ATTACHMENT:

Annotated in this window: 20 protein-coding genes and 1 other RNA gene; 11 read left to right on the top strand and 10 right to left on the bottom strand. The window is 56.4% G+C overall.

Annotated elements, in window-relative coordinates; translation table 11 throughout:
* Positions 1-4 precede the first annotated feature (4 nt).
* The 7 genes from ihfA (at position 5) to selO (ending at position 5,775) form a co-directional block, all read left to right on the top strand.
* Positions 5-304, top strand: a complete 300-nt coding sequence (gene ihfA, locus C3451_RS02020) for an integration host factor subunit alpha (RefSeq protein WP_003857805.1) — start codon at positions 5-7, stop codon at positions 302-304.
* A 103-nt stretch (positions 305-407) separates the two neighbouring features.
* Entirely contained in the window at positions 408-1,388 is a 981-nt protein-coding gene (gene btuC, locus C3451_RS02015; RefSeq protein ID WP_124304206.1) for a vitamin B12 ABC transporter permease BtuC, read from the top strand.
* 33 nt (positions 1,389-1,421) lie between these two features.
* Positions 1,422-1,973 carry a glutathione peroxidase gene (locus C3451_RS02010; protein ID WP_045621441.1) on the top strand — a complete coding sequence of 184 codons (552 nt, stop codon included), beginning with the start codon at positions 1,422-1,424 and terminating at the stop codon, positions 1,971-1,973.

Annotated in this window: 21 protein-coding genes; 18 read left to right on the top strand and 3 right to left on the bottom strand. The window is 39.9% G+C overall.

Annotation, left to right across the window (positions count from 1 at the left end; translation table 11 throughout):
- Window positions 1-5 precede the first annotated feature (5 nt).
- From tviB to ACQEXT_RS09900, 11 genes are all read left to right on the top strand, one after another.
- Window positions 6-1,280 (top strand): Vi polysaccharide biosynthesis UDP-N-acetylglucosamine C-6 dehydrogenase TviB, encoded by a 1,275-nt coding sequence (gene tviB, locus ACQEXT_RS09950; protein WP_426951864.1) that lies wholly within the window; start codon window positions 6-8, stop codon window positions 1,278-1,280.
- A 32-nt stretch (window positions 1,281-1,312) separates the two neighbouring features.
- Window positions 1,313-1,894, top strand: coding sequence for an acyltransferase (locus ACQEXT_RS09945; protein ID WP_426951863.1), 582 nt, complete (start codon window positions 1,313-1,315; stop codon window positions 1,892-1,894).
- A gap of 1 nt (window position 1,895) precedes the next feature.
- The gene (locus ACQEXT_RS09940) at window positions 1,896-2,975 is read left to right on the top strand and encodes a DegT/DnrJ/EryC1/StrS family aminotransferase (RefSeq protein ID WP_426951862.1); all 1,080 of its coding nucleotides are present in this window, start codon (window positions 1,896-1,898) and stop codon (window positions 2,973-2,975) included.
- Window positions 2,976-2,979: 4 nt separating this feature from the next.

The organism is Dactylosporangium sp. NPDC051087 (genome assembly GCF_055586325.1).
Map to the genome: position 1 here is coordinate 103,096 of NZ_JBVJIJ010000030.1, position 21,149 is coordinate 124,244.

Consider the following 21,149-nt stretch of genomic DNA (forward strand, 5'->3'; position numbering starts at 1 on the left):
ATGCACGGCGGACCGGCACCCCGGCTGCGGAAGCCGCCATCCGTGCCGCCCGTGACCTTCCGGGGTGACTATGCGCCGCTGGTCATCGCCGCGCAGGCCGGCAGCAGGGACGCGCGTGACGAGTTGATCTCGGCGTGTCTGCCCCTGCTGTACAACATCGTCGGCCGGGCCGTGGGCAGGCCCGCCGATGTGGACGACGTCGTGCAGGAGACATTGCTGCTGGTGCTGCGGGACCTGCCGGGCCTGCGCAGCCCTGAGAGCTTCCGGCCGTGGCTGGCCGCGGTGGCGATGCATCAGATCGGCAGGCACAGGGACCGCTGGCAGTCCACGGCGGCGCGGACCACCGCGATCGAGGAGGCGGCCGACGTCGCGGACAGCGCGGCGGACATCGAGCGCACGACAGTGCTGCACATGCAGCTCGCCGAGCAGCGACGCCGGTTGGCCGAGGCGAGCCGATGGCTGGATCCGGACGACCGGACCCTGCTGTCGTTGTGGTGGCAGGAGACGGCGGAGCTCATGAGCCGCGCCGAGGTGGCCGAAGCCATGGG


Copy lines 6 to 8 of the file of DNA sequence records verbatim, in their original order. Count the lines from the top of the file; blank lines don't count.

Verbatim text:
* A 103-nt stretch (positions 305-407) separates the two neighbouring features.
* Entirely contained in the window at positions 408-1,388 is a 981-nt protein-coding gene (gene btuC, locus C3451_RS02015; RefSeq protein ID WP_124304206.1) for a vitamin B12 ABC transporter permease BtuC, read from the top strand.
* 33 nt (positions 1,389-1,421) lie between these two features.